Most of what I write about in this collection of articles is the science of mind. It’s pragmatic, grounded in experience, and testable by others. I usually use the “spirituality” tag, but “science of mind” may be more accurate. (Of course, some things do fall in under the wider label of spirituality, or just “life”.)
What are some examples of science of mind topics?
In general, it’s anything that’s testable by oneself and others. And mainly, on this blog, it’s the effect of different practices and approaches.
How does the mind create its own experience of the world? What do I find when I explore the different sense fields and how they combine to create this experience of the world? (The sense fields are usually sight, sensation, smell, taste, sound, and thoughts.)
How does the mind create a charged experience for itself? How does it create the experience of thoughts telling it something that’s true? What happens when a certain thought, or set of thoughts, combine (are associated with) certain sensations? (Does the sensations take on meaning? And the thoughts a sense of saying something true?) What happens when we explore and notice this, and rest and allow with the different components?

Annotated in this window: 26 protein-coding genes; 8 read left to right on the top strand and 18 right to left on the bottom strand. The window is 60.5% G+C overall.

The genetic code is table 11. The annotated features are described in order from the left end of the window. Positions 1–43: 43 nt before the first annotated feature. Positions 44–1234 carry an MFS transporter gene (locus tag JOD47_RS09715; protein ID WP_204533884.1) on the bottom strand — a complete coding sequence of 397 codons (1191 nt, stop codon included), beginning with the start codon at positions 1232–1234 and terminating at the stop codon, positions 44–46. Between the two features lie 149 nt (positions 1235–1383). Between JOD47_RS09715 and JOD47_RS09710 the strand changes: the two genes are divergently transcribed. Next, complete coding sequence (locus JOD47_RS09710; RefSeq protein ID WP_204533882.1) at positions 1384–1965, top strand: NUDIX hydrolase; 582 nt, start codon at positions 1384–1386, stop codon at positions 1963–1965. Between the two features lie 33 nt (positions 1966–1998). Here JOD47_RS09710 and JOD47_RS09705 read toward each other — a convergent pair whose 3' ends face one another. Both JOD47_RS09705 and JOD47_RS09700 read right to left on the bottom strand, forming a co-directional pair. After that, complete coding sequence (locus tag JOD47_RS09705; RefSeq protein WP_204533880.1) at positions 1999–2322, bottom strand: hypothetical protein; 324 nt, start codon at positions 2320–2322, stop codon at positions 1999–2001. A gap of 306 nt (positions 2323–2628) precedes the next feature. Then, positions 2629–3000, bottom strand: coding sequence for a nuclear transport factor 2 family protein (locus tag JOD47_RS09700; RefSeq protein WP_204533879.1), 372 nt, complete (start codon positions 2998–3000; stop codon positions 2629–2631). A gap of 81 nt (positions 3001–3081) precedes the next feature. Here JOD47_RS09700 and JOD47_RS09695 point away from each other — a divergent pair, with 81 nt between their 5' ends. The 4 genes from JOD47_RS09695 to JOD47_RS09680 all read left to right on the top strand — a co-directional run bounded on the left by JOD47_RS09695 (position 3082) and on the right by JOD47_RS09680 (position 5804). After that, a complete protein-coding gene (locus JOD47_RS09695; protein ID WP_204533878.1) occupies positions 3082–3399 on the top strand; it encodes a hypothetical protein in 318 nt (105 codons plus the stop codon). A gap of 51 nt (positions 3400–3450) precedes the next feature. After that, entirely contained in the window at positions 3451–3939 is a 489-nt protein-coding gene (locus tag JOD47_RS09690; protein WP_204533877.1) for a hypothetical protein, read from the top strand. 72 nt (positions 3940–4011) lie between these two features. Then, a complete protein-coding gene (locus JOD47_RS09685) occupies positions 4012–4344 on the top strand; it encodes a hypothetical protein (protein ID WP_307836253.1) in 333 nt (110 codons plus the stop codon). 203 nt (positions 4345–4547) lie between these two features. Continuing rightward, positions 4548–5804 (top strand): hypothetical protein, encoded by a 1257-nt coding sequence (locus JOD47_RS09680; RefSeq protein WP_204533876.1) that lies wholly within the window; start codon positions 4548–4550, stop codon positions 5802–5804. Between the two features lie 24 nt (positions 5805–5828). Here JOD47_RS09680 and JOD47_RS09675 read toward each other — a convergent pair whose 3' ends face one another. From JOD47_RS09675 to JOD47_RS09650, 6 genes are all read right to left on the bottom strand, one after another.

What happens when I do ho’oponopno towards/for someone I have a strained relationship with? Or parts of myself? Or the world as a whole? Or if I do tonglen?
What happens when I use the heart/Jesus prayer over time? Or the Christ Meditation?
What happens when I train attention to be more stable? What happens in how I feel in general? What happens with how I do everyday activities? Which areas of life do I notice a difference in?
What is awakening? What are some different ways we can understand awakening? How does it unfold for different people? What are some of the challenges and struggles people experience? How do we navigate these?
All of these are examples of what falls in under science of mind. In mainstream culture, it may be seen as spirituality and that’s not wrong. But it’s equally helpful to see it as a science. It’s something we can try out for ourselves and see what happens. It’s something we can research through formal science. It’s something others can test out for themselves. (Although the results will vary, of course, since we are different and do these things slightly differently, and that’s part of the exploration.)